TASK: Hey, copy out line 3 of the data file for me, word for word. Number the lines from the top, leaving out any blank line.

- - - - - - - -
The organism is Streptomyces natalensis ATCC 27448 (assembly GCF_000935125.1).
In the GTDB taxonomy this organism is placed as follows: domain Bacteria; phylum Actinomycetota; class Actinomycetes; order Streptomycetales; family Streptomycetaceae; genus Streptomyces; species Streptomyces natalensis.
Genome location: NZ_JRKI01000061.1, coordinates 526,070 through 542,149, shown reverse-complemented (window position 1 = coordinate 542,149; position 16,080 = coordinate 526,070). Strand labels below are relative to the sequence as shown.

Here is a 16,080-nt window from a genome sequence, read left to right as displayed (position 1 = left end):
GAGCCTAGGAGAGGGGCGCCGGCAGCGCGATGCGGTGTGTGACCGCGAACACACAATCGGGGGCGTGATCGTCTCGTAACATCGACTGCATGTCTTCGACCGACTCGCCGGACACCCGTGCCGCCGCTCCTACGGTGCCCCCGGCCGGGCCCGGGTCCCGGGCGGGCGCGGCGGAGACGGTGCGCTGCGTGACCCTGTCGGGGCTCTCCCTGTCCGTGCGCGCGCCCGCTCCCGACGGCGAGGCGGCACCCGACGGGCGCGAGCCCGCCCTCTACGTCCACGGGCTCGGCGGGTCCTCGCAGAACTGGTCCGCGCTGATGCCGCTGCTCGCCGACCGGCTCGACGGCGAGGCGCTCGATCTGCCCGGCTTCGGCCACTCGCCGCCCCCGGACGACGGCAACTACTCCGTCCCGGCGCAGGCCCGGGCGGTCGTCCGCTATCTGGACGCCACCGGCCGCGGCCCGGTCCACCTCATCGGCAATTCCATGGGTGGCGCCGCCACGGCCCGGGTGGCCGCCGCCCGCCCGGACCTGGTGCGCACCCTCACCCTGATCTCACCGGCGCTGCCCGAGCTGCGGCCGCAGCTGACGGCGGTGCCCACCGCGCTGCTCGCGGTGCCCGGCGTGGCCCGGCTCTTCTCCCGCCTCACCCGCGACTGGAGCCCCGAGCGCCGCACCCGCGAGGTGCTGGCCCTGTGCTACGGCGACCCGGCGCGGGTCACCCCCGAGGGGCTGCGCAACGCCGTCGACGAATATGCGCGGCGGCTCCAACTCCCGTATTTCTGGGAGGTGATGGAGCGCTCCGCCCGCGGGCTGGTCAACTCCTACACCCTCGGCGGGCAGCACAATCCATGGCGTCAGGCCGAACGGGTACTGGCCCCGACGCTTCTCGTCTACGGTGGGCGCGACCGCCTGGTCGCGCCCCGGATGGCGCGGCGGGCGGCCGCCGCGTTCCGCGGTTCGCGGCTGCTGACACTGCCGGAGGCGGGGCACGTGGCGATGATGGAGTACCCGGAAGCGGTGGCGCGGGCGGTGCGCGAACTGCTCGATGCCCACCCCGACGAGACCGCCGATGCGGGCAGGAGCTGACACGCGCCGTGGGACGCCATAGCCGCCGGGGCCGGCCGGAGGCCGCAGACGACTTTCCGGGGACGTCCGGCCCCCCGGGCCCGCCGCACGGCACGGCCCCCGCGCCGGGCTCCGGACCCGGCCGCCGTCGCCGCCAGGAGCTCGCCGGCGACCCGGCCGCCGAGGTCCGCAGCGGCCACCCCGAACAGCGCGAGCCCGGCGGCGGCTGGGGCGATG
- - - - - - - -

Genome location: NZ_JRKI01000061.1, coordinates 526,070 through 542,149, shown reverse-complemented (window position 1 = coordinate 542,149; position 16,080 = coordinate 526,070). Strand labels below are relative to the sequence as shown.